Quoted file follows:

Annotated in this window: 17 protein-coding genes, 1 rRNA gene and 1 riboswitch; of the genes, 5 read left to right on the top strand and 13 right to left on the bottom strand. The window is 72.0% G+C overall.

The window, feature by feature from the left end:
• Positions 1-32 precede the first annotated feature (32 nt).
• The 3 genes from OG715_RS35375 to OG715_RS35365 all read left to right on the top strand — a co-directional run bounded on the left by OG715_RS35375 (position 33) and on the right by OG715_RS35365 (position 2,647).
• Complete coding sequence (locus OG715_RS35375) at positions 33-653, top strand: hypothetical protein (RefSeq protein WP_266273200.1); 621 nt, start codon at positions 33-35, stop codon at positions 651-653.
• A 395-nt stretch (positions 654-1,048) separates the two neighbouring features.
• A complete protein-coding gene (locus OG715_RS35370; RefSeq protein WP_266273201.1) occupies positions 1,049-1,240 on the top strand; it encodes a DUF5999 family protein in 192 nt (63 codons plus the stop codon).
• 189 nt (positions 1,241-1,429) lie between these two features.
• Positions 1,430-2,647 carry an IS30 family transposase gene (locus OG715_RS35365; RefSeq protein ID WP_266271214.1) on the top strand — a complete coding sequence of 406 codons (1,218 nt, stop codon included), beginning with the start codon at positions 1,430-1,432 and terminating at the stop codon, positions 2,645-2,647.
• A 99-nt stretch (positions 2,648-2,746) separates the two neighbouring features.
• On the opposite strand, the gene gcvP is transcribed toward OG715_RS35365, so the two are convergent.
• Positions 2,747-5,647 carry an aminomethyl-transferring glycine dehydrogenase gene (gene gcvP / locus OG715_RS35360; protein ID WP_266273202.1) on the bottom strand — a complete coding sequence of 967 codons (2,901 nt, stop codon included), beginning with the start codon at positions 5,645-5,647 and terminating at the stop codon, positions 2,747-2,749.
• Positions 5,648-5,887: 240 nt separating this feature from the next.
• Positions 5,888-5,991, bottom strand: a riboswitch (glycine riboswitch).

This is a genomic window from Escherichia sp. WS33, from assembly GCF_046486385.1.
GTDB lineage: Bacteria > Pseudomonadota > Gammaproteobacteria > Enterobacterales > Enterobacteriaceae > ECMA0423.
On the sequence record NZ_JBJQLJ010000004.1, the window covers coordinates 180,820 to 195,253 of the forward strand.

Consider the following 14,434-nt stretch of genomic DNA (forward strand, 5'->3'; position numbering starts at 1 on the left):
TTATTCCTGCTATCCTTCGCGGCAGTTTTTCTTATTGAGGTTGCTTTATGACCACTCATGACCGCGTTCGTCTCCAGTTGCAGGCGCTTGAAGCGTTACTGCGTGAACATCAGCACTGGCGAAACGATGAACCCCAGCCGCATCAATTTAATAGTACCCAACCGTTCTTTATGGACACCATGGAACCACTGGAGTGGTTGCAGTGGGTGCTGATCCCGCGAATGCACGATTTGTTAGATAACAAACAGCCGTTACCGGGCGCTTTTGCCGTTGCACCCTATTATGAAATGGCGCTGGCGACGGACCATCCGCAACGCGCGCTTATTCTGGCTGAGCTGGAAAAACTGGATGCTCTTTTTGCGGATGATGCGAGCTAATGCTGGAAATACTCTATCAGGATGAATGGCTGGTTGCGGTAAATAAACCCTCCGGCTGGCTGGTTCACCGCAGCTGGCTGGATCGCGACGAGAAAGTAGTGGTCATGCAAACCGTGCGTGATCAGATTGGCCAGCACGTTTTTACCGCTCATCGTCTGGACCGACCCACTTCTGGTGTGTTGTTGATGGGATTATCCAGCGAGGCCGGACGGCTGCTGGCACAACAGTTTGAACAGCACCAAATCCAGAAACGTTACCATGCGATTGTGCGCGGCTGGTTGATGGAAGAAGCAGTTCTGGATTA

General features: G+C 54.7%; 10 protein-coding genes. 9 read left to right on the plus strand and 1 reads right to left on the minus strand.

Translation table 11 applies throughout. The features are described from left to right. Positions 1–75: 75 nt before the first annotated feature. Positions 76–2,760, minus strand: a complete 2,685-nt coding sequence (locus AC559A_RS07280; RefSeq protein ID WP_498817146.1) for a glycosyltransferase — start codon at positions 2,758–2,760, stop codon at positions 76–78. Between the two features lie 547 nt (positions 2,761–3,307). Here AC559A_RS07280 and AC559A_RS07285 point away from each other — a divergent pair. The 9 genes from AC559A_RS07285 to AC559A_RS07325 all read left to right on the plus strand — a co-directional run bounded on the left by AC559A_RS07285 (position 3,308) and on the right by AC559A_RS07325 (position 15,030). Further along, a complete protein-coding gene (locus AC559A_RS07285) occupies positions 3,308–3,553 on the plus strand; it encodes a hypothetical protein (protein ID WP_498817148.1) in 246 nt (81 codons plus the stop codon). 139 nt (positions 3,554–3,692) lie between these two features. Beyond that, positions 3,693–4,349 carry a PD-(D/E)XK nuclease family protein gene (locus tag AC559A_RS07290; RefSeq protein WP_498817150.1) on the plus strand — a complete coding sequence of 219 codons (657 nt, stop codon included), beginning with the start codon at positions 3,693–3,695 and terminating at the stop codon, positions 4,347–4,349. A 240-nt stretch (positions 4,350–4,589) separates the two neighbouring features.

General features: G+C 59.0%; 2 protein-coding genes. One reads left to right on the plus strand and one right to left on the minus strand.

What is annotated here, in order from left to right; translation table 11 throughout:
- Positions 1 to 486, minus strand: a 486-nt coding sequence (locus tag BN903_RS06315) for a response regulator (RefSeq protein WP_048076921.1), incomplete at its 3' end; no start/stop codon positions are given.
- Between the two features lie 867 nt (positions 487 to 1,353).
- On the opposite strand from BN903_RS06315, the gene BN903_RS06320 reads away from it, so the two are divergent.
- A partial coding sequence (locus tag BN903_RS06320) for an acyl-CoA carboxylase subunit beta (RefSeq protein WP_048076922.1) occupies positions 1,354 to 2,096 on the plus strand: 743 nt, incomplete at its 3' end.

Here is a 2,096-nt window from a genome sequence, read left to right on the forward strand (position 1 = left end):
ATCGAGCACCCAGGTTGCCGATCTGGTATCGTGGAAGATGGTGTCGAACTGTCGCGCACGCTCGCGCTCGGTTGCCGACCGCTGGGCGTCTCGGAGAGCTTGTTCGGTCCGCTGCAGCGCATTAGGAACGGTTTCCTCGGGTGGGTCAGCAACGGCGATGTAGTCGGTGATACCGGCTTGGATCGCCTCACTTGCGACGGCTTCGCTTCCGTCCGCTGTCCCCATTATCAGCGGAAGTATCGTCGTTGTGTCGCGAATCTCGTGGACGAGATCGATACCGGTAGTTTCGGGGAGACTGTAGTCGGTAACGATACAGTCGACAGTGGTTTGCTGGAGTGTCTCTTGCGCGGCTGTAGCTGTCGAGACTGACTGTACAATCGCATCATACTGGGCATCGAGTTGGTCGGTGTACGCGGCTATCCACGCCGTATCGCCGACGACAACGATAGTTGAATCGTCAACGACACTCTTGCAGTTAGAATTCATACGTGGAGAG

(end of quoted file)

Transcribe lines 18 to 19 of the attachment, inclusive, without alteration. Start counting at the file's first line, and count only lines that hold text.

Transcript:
Consider the following 14,434-nt stretch of genomic DNA (forward strand, 5'->3'; position numbering starts at 1 on the left):
TTATTCCTGCTATCCTTCGCGGCAGTTTTTCTTATTGAGGTTGCTTTATGACCACTCATGACCGCGTTCGTCTCCAGTTGCAGGCGCTTGAAGCGTTACTGCGTGAACATCAGCACTGGCGAAACGATGAACCCCAGCCGCATCAATTTAATAGTACCCAACCGTTCTTTATGGACACCATGGAACCACTGGAGTGGTTGCAGTGGGTGCTGATCCCGCGAATGCACGATTTGTTAGATAACAAACAGCCGTTACCGGGCGCTTTTGCCGTTGCACCCTATTATGAAATGGCGCTGGCGACGGACCATCCGCAACGCGCGCTTATTCTGGCTGAGCTGGAAAAACTGGATGCTCTTTTTGCGGATGATGCGAGCTAATGCTGGAAATACTCTATCAGGATGAATGGCTGGTTGCGGTAAATAAACCCTCCGGCTGGCTGGTTCACCGCAGCTGGCTGGATCGCGACGAGAAAGTAGTGGTCATGCAAACCGTGCGTGATCAGATTGGCCAGCACGTTTTTACCGCTCATCGTCTGGACCGACCCACTTCTGGTGTGTTGTTGATGGGATTATCCAGCGAGGCCGGACGGCTGCTGGCACAACAGTTTGAACAGCACCAAATCCAGAAACGTTACCATGCGATTGTGCGCGGCTGGTTGATGGAAGAAGCAGTTCTGGATTA